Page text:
A wounded Venezuelan protester shows his back as riot police clash with demonstrators opposing the government of President Nicolas Maduro in Caracas on January 23, 2019 -- Amnesty says the government may have committed "crimes against humanity"

Mexico City (AFP) - Amnesty International said Tuesday it believes the Venezuelan authorities have committed crimes against humanity in their crackdown on anti-government protests, and urged the International Criminal Court to investigate.

The rights group said President Nicolas Maduro’s government responded with “a systematic and widespread policy of repression” in late January, when anti-government protests swept the country after opposition leader Juan Guaido declared himself acting president.

Maduro opponents were tortured and killed during the protests, it said.

“The nature of the attacks… the level of coordination by the security forces, as well as the signs of similar patterns in 2014 and 2017, leads Amnesty International to believe that the Venezuelan authorities committed crimes against humanity,” Amnesty said in a statement.

Guaido is locked in a bitter power struggle with Maduro, who has presided over a spiraling political and economic crisis in Venezuela since taking over from late leftist leader Hugo Chavez in 2013.

Maduro was re-elected to a second term in May 2018, in a vote boycotted by the opposition and rejected by much of the international community.

Guaido, the leader of Venezuela’s opposition-controlled legislature, declared himself acting president on January 23, calling Maduro’s re-election illegitimate. The opposition leader has since been recognized by more than 50 countries, led by the United States.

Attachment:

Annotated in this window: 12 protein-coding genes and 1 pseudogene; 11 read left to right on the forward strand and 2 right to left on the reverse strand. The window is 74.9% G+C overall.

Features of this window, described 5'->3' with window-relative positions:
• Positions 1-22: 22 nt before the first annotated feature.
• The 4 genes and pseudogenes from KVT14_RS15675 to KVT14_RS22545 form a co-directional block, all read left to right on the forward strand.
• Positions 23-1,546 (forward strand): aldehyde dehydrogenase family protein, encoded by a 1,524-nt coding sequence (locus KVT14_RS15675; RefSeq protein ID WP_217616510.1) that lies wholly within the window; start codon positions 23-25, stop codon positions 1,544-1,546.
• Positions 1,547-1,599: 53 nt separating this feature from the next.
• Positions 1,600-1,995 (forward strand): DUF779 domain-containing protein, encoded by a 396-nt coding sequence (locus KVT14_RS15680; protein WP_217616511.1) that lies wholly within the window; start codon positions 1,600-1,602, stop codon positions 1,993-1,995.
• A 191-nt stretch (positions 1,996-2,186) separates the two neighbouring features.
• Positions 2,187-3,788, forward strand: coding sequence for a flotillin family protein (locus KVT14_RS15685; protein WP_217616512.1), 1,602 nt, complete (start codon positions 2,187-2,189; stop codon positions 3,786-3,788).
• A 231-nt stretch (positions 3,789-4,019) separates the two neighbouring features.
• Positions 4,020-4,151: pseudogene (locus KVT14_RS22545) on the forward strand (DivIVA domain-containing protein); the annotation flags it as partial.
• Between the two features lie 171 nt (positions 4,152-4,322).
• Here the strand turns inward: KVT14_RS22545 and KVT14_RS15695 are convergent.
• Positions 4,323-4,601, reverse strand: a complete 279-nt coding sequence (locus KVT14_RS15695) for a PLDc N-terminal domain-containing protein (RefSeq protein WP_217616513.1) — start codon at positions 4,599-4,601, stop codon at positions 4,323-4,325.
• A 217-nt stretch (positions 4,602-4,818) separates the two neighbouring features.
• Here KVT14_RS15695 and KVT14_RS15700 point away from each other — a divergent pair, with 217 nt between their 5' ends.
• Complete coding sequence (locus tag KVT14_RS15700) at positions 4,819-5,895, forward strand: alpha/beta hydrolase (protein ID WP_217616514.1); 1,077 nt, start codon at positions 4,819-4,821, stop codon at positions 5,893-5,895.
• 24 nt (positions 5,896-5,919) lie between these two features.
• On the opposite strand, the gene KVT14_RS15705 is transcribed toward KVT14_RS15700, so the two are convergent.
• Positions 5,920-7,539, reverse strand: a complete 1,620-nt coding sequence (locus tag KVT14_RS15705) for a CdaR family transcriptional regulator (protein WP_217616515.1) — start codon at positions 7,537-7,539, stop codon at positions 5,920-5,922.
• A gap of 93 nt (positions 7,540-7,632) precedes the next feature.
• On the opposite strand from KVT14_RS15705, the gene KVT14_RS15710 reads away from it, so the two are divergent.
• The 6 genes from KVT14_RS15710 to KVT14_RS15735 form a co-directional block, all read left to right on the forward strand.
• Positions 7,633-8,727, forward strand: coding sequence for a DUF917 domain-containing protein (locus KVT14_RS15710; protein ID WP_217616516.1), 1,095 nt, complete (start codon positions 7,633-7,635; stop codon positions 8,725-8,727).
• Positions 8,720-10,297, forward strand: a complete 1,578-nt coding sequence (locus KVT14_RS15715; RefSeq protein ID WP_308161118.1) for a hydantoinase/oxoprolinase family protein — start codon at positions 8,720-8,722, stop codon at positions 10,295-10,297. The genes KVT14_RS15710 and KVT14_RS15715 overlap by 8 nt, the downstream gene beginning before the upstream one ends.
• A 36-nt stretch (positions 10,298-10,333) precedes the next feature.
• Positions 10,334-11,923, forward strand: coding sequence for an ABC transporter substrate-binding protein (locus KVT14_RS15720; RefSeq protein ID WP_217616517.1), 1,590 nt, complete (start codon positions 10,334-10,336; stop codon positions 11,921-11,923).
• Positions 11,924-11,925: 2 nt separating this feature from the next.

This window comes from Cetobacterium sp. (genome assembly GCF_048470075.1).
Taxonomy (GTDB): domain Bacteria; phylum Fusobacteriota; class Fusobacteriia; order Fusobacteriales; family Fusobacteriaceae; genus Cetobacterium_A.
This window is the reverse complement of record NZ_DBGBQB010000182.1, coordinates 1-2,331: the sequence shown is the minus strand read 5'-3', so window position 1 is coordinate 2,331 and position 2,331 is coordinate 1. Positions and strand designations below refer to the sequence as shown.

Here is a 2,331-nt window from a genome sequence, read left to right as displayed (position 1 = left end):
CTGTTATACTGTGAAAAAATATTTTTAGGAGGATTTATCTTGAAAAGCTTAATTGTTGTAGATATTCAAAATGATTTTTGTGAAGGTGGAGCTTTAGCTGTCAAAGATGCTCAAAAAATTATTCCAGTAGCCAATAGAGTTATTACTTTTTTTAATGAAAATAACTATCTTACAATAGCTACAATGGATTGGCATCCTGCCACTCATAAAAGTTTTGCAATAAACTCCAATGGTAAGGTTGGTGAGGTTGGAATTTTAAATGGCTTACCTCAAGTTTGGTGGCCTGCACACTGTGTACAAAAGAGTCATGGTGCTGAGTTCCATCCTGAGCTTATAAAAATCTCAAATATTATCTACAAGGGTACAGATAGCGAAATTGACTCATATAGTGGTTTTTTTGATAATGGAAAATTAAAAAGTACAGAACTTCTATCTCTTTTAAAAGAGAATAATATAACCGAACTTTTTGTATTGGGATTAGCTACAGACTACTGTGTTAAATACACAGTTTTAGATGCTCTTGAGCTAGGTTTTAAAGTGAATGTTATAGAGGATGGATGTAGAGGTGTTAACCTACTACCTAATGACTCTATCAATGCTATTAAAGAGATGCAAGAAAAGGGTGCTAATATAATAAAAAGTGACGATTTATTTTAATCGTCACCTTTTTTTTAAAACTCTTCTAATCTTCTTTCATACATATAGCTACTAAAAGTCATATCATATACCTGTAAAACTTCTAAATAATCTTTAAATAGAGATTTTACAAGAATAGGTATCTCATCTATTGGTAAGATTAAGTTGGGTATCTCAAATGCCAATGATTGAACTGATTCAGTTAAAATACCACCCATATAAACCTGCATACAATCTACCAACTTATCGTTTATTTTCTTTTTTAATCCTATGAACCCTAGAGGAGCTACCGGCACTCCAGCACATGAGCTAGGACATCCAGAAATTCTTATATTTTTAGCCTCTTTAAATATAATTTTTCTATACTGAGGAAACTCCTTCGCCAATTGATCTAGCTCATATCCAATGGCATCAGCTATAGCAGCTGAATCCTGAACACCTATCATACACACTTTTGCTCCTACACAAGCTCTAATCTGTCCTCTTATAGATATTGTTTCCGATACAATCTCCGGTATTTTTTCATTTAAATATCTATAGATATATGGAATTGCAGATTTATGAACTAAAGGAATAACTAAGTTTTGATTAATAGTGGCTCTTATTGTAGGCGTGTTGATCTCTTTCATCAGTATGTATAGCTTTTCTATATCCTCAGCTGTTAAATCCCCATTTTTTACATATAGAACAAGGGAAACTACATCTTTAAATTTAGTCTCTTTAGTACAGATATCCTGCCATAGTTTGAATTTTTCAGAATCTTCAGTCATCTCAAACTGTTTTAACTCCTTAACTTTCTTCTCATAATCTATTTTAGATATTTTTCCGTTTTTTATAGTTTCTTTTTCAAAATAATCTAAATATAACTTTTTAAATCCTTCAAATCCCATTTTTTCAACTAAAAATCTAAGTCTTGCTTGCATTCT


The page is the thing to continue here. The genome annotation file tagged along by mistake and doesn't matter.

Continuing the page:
Amnesty sent a fact-finding mission to the country in February to research the crackdown on the anti-government protests that preceded and followed Guaido’s swearing-in.

- Torture, executions -

The London-based rights group said at least 47 people were killed during the protests from January 21 to 25. At least 33 were shot dead by the security forces, and six by government supporters.

“Eleven of these deaths were extrajudicial executions,” said Erika Guevara, Americas director for Amnesty International, who presented the report in Mexico City.

“State forces identified people who had been prominent in the protests in their communities, located them and shortly afterwards killed them…. Some of them were tortured before they were killed,” the report said.

More than 900 people, including children, were arbitrarily detained over the same period, it said.

It called on the UN Human Rights Council and International Criminal Court to investigate.

Amnesty’s team found that crimes and human rights violations were committed in “an attack planned and led by the security forces against individuals identified as or perceived to be opponents, particularly in impoverished areas.”

Maduro himself “knew about these public and appalling acts and took no measures to either prevent or investigate them,” it said.

Despite economic collapse and international isolation, Maduro has so far retained the support of Venezuela’s powerful military. Guaido has meanwhile been fighting to keep up the pressure on the embattled socialist leader since the opposition’s bid to spark a military uprising fizzled on April 30.